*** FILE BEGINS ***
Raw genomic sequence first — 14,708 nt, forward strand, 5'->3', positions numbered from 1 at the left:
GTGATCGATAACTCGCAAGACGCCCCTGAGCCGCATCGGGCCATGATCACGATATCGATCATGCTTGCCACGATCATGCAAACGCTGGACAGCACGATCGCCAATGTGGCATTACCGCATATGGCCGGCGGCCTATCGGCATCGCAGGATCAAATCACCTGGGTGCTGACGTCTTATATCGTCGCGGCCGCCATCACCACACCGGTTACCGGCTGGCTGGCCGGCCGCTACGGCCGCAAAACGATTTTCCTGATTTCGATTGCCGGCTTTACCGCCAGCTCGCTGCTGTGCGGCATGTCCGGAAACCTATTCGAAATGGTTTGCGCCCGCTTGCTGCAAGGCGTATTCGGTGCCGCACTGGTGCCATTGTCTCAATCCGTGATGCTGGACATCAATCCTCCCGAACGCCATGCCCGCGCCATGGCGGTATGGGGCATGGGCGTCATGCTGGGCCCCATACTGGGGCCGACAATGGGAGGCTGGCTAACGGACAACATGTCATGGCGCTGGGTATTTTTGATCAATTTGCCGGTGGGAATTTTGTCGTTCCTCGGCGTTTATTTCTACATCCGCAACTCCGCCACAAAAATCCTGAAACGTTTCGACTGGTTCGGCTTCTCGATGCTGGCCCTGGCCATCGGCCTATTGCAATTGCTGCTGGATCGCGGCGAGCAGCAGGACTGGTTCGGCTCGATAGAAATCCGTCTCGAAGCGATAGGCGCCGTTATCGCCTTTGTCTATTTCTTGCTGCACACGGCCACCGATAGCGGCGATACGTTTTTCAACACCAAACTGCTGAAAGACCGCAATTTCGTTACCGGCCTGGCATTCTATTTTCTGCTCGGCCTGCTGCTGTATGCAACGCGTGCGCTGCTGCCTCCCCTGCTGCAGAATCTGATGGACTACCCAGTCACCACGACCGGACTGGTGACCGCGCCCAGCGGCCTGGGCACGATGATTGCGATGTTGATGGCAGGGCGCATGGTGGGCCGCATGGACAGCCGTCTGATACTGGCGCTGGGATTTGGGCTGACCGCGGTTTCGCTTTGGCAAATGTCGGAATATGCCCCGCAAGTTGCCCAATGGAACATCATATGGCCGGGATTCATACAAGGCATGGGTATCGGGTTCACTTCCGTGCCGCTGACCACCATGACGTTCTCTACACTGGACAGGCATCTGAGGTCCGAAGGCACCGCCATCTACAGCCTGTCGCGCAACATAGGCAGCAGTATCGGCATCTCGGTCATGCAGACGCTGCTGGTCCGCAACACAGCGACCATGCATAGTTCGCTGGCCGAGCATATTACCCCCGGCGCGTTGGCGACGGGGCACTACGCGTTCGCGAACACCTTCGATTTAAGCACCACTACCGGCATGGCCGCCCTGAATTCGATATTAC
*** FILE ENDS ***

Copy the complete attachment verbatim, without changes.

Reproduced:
Raw genomic sequence first — 14,708 nt, forward strand, 5'->3', positions numbered from 1 at the left:
GTGATCGATAACTCGCAAGACGCCCCTGAGCCGCATCGGGCCATGATCACGATATCGATCATGCTTGCCACGATCATGCAAACGCTGGACAGCACGATCGCCAATGTGGCATTACCGCATATGGCCGGCGGCCTATCGGCATCGCAGGATCAAATCACCTGGGTGCTGACGTCTTATATCGTCGCGGCCGCCATCACCACACCGGTTACCGGCTGGCTGGCCGGCCGCTACGGCCGCAAAACGATTTTCCTGATTTCGATTGCCGGCTTTACCGCCAGCTCGCTGCTGTGCGGCATGTCCGGAAACCTATTCGAAATGGTTTGCGCCCGCTTGCTGCAAGGCGTATTCGGTGCCGCACTGGTGCCATTGTCTCAATCCGTGATGCTGGACATCAATCCTCCCGAACGCCATGCCCGCGCCATGGCGGTATGGGGCATGGGCGTCATGCTGGGCCCCATACTGGGGCCGACAATGGGAGGCTGGCTAACGGACAACATGTCATGGCGCTGGGTATTTTTGATCAATTTGCCGGTGGGAATTTTGTCGTTCCTCGGCGTTTATTTCTACATCCGCAACTCCGCCACAAAAATCCTGAAACGTTTCGACTGGTTCGGCTTCTCGATGCTGGCCCTGGCCATCGGCCTATTGCAATTGCTGCTGGATCGCGGCGAGCAGCAGGACTGGTTCGGCTCGATAGAAATCCGTCTCGAAGCGATAGGCGCCGTTATCGCCTTTGTCTATTTCTTGCTGCACACGGCCACCGATAGCGGCGATACGTTTTTCAACACCAAACTGCTGAAAGACCGCAATTTCGTTACCGGCCTGGCATTCTATTTTCTGCTCGGCCTGCTGCTGTATGCAACGCGTGCGCTGCTGCCTCCCCTGCTGCAGAATCTGATGGACTACCCAGTCACCACGACCGGACTGGTGACCGCGCCCAGCGGCCTGGGCACGATGATTGCGATGTTGATGGCAGGGCGCATGGTGGGCCGCATGGACAGCCGTCTGATACTGGCGCTGGGATTTGGGCTGACCGCGGTTTCGCTTTGGCAAATGTCGGAATATGCCCCGCAAGTTGCCCAATGGAACATCATATGGCCGGGATTCATACAAGGCATGGGTATCGGGTTCACTTCCGTGCCGCTGACCACCATGACGTTCTCTACACTGGACAGGCATCTGAGGTCCGAAGGCACCGCCATCTACAGCCTGTCGCGCAACATAGGCAGCAGTATCGGCATCTCGGTCATGCAGACGCTGCTGGTCCGCAACACAGCGACCATGCATAGTTCGCTGGCCGAGCATATTACCCCCGGCGCGTTGGCGACGGGGCACTACGCGTTCGCGAACACCTTCGATTTAAGCACCACTACCGGCATGGCCGCCCTGAATTCGATATTAC